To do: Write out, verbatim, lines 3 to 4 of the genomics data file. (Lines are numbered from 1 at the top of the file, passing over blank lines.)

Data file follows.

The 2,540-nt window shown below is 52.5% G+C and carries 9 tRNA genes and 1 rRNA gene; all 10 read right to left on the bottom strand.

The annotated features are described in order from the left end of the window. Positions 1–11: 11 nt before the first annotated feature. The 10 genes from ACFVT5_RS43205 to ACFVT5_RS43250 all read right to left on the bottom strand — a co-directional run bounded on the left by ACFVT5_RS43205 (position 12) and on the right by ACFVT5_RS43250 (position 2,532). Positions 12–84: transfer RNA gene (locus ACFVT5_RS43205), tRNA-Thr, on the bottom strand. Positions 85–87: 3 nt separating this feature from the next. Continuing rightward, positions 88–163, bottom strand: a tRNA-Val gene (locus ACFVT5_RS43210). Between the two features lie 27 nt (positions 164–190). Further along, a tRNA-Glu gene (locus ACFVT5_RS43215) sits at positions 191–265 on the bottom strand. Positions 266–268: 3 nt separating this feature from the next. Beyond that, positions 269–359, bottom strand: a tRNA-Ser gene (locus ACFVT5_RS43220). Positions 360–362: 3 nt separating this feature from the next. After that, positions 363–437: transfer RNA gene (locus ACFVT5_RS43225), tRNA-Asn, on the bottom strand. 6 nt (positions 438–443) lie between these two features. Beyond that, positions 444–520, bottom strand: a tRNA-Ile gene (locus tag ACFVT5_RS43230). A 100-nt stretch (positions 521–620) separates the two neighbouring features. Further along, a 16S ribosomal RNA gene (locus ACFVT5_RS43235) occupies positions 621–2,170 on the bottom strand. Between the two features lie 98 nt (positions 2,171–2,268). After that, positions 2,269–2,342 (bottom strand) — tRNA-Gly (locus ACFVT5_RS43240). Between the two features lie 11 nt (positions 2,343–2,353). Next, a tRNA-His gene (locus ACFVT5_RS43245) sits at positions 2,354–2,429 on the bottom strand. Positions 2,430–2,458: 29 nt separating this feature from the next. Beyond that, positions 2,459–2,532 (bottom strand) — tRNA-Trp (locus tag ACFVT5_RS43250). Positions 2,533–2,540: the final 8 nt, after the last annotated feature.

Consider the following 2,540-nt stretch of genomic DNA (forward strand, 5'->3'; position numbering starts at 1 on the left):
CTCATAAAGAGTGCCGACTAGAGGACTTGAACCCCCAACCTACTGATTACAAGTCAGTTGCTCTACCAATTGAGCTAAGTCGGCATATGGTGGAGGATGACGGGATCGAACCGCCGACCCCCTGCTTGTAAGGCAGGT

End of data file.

Consider the following 2,540-nt stretch of genomic DNA (forward strand, 5'->3'; position numbering starts at 1 on the left):
CTCATAAAGAGTGCCGACTAGAGGACTTGAACCCCCAACCTACTGATTACAAGTCAGTTGCTCTACCAATTGAGCTAAGTCGGCATATGGTGGAGGATGACGGGATCGAACCGCCGACCCCCTGCTTGTAAGGCAGGT